Guided imagery, a therapeutic approach that has had a role in healing traditions for millennia, is increasingly being used in a range of disciplines including medicine, sports performance, leadership and the arts. Imagery has particular relevance for the field of psychology since it is like a Rosetta stone that decodes and translates deep undercurrents at the very center of our lives.
There are many styles of guided imagery, and two of the major ones are called ‘scripted??? and ???receptive.” In the first approach, the practitioner directs the client to image a designed scenario, whether it be a relaxing walk on the beach for stress management, or a picture of their younger self, an ???inner child,” to rewrite a trauma-based narrative of their early belief system.
Receptive imagery elicits the most personally meaningful images as they arise in the immediacy of moment during the session. The therapist encourages the client, while in a deeply relaxed state, to allow images to form that are descriptive of his or her present state of experience. The images that surface are often surprising but meaningful, as the symbols are explored together, leading to insight and ultimately transformation.
Being receptive to images is quite different from passivity; receptivity has an active component embedded within it. The meaning of receptivity stems from the Latin re-capere ? to take back???; it suggests the reclaiming of those parts of oneself that have been disowned, forgotten, or covered over, and reconnecting with a fuller scope of one’s potential.
Images are a natural way of processing life experiences ??? consider how common daydreams and worries are. Learning to navigate, and facilitate deep imagery pathways therapeutically can bring wisdom and healing are to everyone regardless of temperament, culture, age and life experience. Guided imagery is an invaluable tool that mental health practitioners can add to bring depth and creativity to their clinical healing approaches.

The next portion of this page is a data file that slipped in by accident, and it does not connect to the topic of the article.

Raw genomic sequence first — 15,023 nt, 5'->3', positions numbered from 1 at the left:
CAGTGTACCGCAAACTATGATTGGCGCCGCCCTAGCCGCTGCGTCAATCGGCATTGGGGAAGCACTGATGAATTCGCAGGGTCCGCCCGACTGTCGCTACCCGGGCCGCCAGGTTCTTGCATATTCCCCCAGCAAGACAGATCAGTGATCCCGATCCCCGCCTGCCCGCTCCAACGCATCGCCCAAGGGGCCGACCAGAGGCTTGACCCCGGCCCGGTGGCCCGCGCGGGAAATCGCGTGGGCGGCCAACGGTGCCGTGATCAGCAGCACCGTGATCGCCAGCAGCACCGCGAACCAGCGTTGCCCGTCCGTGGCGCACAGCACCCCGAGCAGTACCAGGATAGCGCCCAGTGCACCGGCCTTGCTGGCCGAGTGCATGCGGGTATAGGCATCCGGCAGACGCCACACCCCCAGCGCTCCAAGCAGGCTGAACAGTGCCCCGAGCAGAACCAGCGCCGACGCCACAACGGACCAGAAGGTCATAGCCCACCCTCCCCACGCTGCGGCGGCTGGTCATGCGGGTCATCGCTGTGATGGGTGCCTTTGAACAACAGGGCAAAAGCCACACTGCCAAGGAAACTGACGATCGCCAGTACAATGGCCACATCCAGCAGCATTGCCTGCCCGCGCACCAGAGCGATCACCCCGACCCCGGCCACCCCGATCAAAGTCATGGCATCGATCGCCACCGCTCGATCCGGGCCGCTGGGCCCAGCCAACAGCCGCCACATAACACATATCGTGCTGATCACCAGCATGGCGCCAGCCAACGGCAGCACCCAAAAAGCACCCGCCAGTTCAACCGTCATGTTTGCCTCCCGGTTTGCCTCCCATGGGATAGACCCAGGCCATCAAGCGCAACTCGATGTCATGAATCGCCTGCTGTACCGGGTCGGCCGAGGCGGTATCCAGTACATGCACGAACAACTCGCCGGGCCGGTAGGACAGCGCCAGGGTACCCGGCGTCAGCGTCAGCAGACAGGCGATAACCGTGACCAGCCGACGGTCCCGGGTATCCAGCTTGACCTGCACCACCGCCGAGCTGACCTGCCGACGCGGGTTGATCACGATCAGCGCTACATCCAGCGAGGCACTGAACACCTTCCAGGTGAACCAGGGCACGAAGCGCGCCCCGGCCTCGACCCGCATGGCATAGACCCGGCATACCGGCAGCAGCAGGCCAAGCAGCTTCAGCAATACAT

John F. Kennedy University offers a certificate program in guided imagery that will allow you to build competence with an interactive-style of imagery that is non-scripted. It can be applied toward individuals, couples, groups and with children, to address a range of topics including complex grief, depression, pain, insomnia and other symptoms, end of life issues, and PTSD.
Leslie Davenport, M.S. LMFT is the founder of the Guided Imagery Certificate Program. She is the author of the classic book Healing and Transformation Through Self-Guided Imagery, and editor of Transformative Imagery: Cultivating the Imagination for Healing, Change and Growth. She is a founding member of the Institute for Health & Healing at California Pacific Medical Center where she ran a hospital-based imagery program for 25 years. Other faculty include Laury Rappaport, Ph,D, author and founder of the Focusing and Expressive Arts Institute, Brian Dietrich, LMFT who brings a strong Jungian flavor to the training, Valerie Hinard, LMFT, who teaches imagery for PTSD and complex grief, and Yasmin Decuire, who applies imagery for depression, and working with children.